Wednesday, July 28, 2004

Just Do It? 

"Just Do It." The phrase that Nike built into its mega-market product hawking campaign over the last decade. At first, it is not so bad. All of the images I have seen refer directly to athletic pursuits. I have no beef with Nike.


Why not "Pure Sports" or "Get Active" as a motto? Because Nike test-marketed unknown volumes of themes and mottoes before landing on "Just Do It" as its sole market strategy. Nike, like all big corporations, paid a handsome price to a marketing firm to formulate an image. If we all had a secret peek at the wish list of Nike's corporate leadership when they commissioned the test-marketing, what do you think they wanted. Probably, the list was active, unisex, age-neutral, environmentally conscious, and not just about sports. Nike could not care less that consumers wear their clothing and products for non-athletic reasons. Actually, that is not true. Nike knew on the front end that most consumers would not wear their product for athletic purposes. Nike's goal was to sell products. That is why they had to pick a theme that was "not just about sports" in the first place.

You have used "Just Do It" and it was not in reference to sports. Yes, you have. We all have. We have taken the "do" out and replaced it with any verb that fit our purposes.

I am not writing about Nike and its very successful marketing campaign. You should read this article. There are organizations that have drawn a line and said "no more". Since before my daughter was born, I have been a vocal opponent to recent clothing trends. I am not stuck in time or out-of-date. I just do not appreciate dressing young girls like whores. For balance, I also do not want to see any young boys underwear hanging out the back of his pants. My wife and I have not been to the mall in years when we have not been confronted with an adolescent or even younger child who is foolishly dressed and oversexualized. At first, we just giggled at the wannabe Goth kids. Especially since in Mississippi, there was not a critical mass of peers. Goth kids in MS were a very lonely group. Now, the trend is overtly sexual. There have been days when I had to intentionally focus when teaching college students because nipples were all but uncovered. I can live with college-aged women doing as they wished. However, the assault goes to much younger children and that disturbs me. Corporations are making huge profits selling sex to our children. Parents need to wake up.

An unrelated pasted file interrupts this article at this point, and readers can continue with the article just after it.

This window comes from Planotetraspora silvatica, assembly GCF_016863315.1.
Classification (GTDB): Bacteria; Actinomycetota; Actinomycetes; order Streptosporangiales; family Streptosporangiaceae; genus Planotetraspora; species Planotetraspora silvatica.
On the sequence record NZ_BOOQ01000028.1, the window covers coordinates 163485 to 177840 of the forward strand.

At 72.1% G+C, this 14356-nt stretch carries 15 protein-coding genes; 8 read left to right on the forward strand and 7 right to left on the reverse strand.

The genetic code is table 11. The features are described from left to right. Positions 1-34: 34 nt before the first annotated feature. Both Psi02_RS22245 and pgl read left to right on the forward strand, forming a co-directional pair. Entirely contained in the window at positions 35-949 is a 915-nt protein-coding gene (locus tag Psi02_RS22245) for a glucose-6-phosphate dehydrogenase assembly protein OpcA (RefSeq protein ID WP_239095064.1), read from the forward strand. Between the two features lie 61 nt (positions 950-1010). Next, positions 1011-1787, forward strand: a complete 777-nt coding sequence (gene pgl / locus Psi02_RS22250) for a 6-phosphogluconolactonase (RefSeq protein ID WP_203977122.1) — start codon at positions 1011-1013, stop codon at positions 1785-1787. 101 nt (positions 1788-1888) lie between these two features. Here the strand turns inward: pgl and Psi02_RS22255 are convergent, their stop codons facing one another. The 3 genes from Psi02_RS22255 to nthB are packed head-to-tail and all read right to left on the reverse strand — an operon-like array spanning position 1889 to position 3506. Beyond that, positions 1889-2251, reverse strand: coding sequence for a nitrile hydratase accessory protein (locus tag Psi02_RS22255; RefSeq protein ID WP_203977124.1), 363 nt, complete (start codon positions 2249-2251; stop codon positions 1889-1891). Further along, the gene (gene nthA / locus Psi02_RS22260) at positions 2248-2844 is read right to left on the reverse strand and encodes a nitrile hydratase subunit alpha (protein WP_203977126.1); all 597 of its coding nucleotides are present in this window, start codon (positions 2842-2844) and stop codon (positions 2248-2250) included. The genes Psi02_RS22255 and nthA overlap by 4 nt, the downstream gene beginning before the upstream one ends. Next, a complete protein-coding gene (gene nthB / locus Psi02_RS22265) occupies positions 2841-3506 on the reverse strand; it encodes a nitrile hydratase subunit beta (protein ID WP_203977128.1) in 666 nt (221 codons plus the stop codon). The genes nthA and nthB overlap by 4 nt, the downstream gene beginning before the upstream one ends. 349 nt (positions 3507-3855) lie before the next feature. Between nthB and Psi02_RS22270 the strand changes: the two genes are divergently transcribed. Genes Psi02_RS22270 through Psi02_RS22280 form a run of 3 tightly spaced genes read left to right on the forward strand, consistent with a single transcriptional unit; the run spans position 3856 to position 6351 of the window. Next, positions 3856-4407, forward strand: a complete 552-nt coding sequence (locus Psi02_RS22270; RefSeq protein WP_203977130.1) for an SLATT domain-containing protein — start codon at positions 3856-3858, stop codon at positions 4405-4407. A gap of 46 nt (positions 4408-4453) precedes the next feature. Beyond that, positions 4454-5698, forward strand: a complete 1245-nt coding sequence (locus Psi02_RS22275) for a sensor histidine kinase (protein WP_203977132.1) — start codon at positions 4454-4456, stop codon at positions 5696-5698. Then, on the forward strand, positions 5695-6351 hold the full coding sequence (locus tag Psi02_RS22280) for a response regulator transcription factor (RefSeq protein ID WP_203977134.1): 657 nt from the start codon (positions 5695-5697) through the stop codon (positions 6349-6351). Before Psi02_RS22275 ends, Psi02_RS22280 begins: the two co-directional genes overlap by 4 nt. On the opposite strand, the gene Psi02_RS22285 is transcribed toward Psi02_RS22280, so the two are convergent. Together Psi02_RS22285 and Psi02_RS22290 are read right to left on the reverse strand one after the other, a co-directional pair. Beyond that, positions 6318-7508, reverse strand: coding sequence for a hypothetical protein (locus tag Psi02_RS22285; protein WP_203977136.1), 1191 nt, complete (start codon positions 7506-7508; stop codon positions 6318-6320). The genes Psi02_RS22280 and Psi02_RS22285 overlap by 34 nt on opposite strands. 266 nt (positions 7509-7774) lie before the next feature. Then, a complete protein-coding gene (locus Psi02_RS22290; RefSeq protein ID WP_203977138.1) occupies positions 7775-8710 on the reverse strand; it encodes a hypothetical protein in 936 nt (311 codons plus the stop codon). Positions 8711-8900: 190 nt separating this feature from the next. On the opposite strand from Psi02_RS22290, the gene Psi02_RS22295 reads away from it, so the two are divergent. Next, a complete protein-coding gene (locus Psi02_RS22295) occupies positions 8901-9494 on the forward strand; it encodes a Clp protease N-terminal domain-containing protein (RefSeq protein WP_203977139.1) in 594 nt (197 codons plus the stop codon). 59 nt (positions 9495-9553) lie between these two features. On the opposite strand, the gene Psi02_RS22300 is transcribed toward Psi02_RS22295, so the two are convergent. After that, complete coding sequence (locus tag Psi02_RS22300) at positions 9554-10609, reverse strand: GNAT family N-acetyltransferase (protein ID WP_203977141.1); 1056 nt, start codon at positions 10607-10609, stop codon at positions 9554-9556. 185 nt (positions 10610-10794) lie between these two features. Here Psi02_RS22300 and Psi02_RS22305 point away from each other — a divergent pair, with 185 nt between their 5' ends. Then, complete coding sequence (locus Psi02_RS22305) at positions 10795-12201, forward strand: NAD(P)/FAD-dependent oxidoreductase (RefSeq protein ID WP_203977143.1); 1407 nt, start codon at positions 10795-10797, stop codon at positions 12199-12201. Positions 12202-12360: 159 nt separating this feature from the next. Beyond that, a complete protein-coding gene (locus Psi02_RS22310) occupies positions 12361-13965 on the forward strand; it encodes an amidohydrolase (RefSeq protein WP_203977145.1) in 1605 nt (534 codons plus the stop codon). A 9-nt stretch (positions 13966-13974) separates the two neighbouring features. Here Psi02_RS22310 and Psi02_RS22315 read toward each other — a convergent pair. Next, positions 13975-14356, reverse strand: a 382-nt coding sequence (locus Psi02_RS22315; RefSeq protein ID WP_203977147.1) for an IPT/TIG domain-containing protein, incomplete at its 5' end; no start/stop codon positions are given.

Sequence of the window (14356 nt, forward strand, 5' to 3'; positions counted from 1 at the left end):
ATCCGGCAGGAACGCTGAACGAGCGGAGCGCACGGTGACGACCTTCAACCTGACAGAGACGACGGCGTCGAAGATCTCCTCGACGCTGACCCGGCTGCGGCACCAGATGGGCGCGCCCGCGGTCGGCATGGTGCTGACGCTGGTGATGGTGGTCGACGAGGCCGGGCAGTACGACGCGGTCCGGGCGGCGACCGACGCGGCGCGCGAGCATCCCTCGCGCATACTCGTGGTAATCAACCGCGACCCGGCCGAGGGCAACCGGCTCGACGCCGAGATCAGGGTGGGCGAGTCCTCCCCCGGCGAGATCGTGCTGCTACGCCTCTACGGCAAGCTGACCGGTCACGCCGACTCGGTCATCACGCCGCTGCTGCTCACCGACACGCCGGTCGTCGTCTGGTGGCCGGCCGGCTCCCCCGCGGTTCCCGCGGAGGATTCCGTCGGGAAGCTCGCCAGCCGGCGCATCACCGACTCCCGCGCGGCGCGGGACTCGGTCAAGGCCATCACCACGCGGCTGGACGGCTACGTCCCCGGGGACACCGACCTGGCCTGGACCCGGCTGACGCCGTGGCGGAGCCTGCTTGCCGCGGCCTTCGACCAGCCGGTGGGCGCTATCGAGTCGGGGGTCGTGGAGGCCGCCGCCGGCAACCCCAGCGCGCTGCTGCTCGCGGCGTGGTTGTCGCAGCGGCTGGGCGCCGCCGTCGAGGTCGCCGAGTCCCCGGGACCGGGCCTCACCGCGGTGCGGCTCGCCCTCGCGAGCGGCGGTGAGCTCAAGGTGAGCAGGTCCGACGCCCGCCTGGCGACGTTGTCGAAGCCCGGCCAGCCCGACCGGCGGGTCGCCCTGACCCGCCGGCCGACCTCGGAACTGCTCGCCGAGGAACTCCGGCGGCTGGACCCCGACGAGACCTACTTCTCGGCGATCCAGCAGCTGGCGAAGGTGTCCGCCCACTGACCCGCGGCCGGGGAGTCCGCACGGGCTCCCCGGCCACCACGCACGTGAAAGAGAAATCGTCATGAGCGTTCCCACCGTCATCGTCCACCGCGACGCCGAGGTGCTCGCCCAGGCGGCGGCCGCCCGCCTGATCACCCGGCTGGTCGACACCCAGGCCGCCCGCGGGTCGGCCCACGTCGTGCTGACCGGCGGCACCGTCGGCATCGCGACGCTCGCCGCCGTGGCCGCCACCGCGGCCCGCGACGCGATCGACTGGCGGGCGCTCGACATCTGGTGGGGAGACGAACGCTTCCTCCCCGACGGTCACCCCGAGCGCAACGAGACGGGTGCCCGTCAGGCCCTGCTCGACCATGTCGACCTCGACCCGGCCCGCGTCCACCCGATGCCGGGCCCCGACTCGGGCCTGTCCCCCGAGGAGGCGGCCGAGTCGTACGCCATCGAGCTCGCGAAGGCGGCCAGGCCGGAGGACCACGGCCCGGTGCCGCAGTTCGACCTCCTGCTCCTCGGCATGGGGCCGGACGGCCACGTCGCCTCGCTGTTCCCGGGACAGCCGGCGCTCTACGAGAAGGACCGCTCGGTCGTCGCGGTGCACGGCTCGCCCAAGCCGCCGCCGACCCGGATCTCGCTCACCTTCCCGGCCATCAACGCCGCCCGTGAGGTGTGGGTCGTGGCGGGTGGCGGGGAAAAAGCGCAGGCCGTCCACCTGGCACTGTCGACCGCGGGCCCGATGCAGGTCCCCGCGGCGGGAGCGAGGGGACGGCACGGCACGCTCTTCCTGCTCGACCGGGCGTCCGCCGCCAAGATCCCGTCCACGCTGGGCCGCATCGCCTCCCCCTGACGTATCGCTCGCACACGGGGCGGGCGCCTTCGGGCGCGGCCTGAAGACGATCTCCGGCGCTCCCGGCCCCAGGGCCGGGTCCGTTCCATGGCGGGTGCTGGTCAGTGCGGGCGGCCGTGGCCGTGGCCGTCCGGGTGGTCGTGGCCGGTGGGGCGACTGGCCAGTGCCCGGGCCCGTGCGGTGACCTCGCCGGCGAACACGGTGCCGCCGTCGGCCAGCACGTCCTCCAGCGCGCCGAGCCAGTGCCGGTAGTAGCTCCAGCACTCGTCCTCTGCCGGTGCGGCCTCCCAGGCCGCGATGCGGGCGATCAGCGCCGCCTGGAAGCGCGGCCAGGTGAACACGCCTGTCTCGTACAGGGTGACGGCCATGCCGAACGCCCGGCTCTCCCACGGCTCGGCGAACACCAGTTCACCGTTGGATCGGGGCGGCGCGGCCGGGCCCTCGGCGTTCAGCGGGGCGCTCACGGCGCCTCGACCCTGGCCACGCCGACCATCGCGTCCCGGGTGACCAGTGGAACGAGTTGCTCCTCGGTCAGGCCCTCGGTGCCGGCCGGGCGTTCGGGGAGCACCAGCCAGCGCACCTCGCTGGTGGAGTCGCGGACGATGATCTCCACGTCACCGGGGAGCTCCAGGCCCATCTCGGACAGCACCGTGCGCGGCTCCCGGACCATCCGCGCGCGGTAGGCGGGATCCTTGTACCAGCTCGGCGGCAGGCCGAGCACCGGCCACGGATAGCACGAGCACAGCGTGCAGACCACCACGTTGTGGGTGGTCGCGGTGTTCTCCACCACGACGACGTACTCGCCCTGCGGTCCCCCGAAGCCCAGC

Barbie is no longer the standard doll. She is still popular, but she is aging and losing market share rapidly. New on the market is "Bratz" which we are told is a doll "with a passion for fashion." One look at the dolls and you realize how far off track we are. Big, pouty lips, obvious makeup, vogue names, and street-walker clothes. As a parent, my stand is to help my daughter develop values that directly combat the images society bombards us with each day. No Bratz in our home. Period. Dot. The End.

NCLB is a good thing 

You should take the time to read this article by Joanne Jacobs on the No Child Left Behind legislation.

NCLB is a good thing. The educational organizations that are opposing NCLB have issues that do not focus on the child's learning. Teachers unions are opposed to NCLB because poor instruction will be exposed. If children in a class do not show improvement, then the teacher or the methods or the curriculum must change. Teachers are not happy being labeled as "underperforming" nor do they want to have someone outside the classroom telling them what and how to teach.

Other organizations are opposed to NCLB because it comes from the Bush administration.